Brief descriptionAusStage provides an accessible research facility for investigating live performance in Australia. It was built by a consortium of universities and industry partners with funding from the Australian Research Council.
Australia stages some of the most ambitious, innovative and socially significant live events. Live interaction at communal events is essential to the cultural life of the nation. Innovative live performances project images of Australian culture to audiences here and overseas.
AusStage records information on live performance in Australia, as a wealth-producing creative industry, a generator of social capital and an indicator of the nation's cultural vitality.
Researchers and students use AusStage to develop new knowledge about live performance in Australia and to assess the contribution that live events make to the nation's cultural vitality and international image.
Companies, artists and reviewers use AusStage to find out who's doing what in the live performance industry. Librarians, archivists and museum staff use AusStage as a source of information on items in their collections and to assist the public with enquiries.
AusStage is working with researchers in universities, performing arts organisations and government agencies to track patterns of live performance over time and to identify opportunities for audience development and strategic investment.
Full descriptionAusStage is endeavoring to create an extensive index of all performing arts events since European settlement in Australia. As the performing arts is a notoriously difficult activity to categorise, we resolved that the minimum data listed for each event were to be:
the name (title);
the production company;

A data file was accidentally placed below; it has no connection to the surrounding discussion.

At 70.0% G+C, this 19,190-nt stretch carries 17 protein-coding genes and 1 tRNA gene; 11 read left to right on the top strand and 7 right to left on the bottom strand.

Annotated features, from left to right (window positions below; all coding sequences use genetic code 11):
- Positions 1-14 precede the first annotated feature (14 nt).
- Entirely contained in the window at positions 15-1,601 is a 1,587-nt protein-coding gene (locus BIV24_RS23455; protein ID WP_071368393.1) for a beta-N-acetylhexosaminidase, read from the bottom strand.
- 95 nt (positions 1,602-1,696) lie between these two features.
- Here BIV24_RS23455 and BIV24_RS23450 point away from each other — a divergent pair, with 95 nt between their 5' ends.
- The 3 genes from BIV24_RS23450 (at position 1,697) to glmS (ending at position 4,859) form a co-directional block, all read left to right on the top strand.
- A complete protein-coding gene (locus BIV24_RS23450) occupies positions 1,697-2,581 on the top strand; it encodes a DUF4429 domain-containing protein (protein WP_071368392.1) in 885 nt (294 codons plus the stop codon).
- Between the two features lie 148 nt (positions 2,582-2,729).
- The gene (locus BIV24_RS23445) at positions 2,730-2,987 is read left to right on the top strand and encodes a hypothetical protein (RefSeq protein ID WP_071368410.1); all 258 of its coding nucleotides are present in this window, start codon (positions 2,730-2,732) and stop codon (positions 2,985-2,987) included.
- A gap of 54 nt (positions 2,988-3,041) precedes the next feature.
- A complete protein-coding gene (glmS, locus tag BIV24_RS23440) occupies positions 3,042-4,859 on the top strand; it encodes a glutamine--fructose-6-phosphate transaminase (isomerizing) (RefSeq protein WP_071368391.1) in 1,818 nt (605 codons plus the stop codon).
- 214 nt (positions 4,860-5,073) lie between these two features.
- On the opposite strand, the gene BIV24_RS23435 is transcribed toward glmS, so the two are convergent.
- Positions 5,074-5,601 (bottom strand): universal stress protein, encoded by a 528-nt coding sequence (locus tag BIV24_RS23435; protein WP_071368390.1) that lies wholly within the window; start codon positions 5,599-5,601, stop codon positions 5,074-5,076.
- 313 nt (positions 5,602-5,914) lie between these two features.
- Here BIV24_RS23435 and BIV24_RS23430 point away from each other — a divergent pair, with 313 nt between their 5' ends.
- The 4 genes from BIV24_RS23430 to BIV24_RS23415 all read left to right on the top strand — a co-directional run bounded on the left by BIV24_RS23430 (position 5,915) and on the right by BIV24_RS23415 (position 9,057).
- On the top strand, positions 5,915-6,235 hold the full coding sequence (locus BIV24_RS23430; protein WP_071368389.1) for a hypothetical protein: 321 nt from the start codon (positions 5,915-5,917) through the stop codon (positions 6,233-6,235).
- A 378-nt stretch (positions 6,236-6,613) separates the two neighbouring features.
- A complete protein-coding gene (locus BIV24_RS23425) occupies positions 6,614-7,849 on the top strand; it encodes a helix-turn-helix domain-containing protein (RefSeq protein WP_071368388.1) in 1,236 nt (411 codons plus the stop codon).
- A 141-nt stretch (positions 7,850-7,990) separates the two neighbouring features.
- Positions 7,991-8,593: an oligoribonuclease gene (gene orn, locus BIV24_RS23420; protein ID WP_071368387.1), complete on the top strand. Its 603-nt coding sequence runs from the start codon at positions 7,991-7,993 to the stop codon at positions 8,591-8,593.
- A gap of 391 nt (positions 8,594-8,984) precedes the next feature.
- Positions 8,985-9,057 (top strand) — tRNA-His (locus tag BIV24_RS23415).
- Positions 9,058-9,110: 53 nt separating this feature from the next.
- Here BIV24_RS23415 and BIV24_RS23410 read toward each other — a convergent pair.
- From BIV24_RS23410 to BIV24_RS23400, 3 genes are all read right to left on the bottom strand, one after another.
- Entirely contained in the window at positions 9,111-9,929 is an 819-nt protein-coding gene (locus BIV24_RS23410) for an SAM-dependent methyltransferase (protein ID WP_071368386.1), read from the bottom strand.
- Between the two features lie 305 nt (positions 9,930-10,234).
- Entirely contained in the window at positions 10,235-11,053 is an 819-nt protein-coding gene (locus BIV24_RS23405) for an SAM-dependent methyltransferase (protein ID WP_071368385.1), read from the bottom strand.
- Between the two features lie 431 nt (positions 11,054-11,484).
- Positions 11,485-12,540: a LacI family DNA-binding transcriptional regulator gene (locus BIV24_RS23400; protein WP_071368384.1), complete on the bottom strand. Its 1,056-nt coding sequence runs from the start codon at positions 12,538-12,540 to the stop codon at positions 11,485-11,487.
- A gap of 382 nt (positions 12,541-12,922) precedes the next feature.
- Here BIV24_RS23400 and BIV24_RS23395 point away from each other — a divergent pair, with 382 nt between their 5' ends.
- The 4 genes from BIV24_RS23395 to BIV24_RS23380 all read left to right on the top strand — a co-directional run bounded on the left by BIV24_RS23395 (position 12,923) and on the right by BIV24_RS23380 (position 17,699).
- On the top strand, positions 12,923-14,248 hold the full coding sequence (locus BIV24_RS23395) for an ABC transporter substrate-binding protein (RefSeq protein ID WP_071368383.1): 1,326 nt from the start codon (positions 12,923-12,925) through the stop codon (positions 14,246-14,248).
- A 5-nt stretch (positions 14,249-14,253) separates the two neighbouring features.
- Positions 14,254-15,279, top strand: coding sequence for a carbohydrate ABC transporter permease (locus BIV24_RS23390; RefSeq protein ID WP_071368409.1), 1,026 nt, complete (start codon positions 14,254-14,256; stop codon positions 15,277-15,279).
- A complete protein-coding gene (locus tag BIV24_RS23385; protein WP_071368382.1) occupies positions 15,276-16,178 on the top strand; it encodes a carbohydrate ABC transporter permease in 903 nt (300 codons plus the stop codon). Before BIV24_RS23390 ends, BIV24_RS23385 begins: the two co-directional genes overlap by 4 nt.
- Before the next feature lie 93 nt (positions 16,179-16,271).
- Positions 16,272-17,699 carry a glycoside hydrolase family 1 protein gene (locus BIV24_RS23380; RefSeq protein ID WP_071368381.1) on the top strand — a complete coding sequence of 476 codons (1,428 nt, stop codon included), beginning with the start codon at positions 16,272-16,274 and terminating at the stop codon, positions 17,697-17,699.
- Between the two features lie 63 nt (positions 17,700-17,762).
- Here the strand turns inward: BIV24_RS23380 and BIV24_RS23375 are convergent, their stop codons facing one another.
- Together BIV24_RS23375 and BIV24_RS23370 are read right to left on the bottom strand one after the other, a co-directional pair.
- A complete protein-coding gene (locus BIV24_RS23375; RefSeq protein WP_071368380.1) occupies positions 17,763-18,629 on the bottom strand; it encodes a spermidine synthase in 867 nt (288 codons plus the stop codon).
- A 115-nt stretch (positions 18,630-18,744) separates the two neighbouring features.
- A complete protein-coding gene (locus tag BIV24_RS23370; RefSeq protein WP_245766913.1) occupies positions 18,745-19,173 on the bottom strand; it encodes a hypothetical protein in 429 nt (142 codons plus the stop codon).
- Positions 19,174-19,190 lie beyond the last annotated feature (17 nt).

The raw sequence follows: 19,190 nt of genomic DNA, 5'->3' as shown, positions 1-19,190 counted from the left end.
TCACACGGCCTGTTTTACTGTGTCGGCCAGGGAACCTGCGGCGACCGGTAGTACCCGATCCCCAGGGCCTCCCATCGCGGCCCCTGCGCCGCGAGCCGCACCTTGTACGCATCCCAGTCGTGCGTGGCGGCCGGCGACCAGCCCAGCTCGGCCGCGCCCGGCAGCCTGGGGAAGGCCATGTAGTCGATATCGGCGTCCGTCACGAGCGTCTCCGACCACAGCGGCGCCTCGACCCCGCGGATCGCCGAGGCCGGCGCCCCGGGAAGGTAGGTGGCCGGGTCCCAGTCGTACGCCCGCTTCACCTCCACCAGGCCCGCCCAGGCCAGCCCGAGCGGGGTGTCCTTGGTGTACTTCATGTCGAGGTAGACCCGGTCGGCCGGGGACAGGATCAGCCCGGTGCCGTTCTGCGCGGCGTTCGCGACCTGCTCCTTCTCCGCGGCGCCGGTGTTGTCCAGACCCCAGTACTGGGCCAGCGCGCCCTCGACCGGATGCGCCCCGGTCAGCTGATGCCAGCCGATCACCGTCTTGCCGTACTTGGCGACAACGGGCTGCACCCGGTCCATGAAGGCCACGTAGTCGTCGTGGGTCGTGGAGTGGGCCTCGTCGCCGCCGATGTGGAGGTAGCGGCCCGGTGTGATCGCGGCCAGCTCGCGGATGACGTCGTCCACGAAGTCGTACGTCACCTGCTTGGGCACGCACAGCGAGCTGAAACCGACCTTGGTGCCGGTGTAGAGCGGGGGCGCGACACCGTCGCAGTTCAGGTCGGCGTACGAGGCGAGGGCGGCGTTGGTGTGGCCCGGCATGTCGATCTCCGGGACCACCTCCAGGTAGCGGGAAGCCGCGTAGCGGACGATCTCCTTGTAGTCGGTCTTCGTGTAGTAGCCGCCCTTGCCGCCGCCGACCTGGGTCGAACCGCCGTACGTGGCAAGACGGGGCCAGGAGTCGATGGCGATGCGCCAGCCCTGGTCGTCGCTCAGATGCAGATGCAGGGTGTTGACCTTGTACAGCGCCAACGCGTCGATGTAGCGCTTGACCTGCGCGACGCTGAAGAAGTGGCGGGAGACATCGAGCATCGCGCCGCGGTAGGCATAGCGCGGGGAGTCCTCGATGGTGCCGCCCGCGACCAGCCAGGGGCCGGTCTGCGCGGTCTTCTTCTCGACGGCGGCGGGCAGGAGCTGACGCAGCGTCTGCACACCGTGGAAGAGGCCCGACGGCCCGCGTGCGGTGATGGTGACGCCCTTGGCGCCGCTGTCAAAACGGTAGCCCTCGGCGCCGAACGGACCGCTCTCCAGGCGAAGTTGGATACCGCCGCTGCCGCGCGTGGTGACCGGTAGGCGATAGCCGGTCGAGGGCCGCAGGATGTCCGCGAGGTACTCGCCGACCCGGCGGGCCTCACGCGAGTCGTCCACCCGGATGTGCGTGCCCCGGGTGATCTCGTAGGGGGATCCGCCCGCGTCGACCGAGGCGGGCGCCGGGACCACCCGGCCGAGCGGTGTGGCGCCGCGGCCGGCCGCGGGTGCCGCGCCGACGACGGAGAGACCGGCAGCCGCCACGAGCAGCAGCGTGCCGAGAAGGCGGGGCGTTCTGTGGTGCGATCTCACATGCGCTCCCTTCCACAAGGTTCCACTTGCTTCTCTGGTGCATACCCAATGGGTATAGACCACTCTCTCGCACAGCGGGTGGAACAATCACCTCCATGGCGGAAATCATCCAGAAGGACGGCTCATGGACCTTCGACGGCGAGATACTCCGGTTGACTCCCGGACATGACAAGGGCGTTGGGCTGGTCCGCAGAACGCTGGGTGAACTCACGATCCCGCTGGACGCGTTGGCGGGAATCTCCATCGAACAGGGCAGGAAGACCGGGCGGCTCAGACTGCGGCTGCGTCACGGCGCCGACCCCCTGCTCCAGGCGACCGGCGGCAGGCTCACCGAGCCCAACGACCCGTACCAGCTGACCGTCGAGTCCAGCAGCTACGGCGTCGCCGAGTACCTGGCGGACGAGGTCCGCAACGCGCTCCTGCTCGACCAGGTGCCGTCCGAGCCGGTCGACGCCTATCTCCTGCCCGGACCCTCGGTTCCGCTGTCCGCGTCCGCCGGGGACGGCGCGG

the primary genre
However, allowance has been made to collect and enter a number of other relevant details, including the origin of the data, citations to articles, reviews, journals and books, links to digitised objects, details on contributors and organisations, etc.,
There are two categories of data: prospective or current data and retrospective data. This distinction is important because the data-collection techniques vary; current data can be harvested from a variety of publications, providing a weekly snapshot of what goes on throughout the nation. Data harvesting for retrospective events tends to use other sources such as collections of programmes, academic collections, journal articles and digitised newspapers.
Prospective (current) data
Data has been collected since 1 January 2001 by a variety of personnel in various locations around Australia on a weekly basis and entered into the AusStage database. In theory this means that most performing arts events (excluding 'pure' music events such as concerts) are listed in the database, though in practice there will be some gaps: the system of adequate collection is still being fine-tuned and is subject to available personnel and funding. We are making an attempt to include as many country areas as possible and continue to broaden our coverage in this area.
Retrospective data includes a vast quantity of disparate material held in a variety of locations. Ultimately the scope of retrospective data includes all performing arts events ever mounted in Australia since white settlement, where records survive. Thus we are approaching retrospective data entry by identifying 'blocks' of data that can be mined for information. A block of data is a collection of programs or reviews or articles in one location.
The ultimate aim is to achieve a 'critical mass' of data so that it can be seen as representative of our performing arts history and thus an essential resource for research.
Data time period: 1789
166.55834,-3.283 100.99193,-3.283 100.99193,-43.92155 166.55834,-43.92155 166.55834,-3.283
Aboriginal and Torres Strait Islander Performing Arts | Dance | Drama, Theatre and Performance Studies | Performing Arts and Creative Writing | Performance and Installation Art | Studies in Creative Arts and Writing | Visual Arts and Crafts |
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- Handle : 102.100.100/4585